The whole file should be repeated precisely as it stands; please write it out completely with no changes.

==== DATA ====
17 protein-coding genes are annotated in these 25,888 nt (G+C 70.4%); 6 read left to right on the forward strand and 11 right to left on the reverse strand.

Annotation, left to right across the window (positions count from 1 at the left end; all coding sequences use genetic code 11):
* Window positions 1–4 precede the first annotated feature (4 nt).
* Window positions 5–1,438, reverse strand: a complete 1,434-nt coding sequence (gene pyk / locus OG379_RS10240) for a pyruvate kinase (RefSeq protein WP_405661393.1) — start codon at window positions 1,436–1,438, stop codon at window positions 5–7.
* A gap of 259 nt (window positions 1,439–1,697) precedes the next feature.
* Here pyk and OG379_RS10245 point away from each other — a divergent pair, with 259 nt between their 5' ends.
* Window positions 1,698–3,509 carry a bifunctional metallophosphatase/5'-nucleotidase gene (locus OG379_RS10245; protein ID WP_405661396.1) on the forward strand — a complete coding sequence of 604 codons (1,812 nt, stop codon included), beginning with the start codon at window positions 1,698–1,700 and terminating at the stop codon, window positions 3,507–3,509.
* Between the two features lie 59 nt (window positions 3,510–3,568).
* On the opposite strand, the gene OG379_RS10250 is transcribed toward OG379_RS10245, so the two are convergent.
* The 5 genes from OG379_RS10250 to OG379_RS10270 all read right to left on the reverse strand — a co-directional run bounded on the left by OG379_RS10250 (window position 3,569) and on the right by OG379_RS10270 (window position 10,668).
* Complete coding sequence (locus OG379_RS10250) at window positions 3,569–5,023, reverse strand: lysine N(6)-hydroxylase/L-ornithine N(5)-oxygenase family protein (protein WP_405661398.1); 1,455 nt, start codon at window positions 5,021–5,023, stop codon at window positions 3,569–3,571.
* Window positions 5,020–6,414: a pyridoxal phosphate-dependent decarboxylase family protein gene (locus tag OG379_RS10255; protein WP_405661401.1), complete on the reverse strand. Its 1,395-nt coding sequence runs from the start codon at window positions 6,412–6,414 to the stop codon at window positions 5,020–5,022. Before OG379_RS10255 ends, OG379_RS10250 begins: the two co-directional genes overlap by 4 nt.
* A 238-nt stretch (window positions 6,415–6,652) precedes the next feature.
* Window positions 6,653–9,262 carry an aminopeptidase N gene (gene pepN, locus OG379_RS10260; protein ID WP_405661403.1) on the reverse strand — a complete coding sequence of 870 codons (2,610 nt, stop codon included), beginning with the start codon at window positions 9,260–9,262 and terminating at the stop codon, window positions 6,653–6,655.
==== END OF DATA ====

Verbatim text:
17 protein-coding genes are annotated in these 25,888 nt (G+C 70.4%); 6 read left to right on the forward strand and 11 right to left on the reverse strand.

Annotation, left to right across the window (positions count from 1 at the left end; all coding sequences use genetic code 11):
* Window positions 1–4 precede the first annotated feature (4 nt).
* Window positions 5–1,438, reverse strand: a complete 1,434-nt coding sequence (gene pyk / locus OG379_RS10240) for a pyruvate kinase (RefSeq protein WP_405661393.1) — start codon at window positions 1,436–1,438, stop codon at window positions 5–7.
* A gap of 259 nt (window positions 1,439–1,697) precedes the next feature.
* Here pyk and OG379_RS10245 point away from each other — a divergent pair, with 259 nt between their 5' ends.
* Window positions 1,698–3,509 carry a bifunctional metallophosphatase/5'-nucleotidase gene (locus OG379_RS10245; protein ID WP_405661396.1) on the forward strand — a complete coding sequence of 604 codons (1,812 nt, stop codon included), beginning with the start codon at window positions 1,698–1,700 and terminating at the stop codon, window positions 3,507–3,509.
* Between the two features lie 59 nt (window positions 3,510–3,568).
* On the opposite strand, the gene OG379_RS10250 is transcribed toward OG379_RS10245, so the two are convergent.
* The 5 genes from OG379_RS10250 to OG379_RS10270 all read right to left on the reverse strand — a co-directional run bounded on the left by OG379_RS10250 (window position 3,569) and on the right by OG379_RS10270 (window position 10,668).
* Complete coding sequence (locus OG379_RS10250) at window positions 3,569–5,023, reverse strand: lysine N(6)-hydroxylase/L-ornithine N(5)-oxygenase family protein (protein WP_405661398.1); 1,455 nt, start codon at window positions 5,021–5,023, stop codon at window positions 3,569–3,571.
* Window positions 5,020–6,414: a pyridoxal phosphate-dependent decarboxylase family protein gene (locus tag OG379_RS10255; protein WP_405661401.1), complete on the reverse strand. Its 1,395-nt coding sequence runs from the start codon at window positions 6,412–6,414 to the stop codon at window positions 5,020–5,022. Before OG379_RS10255 ends, OG379_RS10250 begins: the two co-directional genes overlap by 4 nt.
* A 238-nt stretch (window positions 6,415–6,652) precedes the next feature.
* Window positions 6,653–9,262 carry an aminopeptidase N gene (gene pepN, locus OG379_RS10260; protein ID WP_405661403.1) on the reverse strand — a complete coding sequence of 870 codons (2,610 nt, stop codon included), beginning with the start codon at window positions 9,260–9,262 and terminating at the stop codon, window positions 6,653–6,655.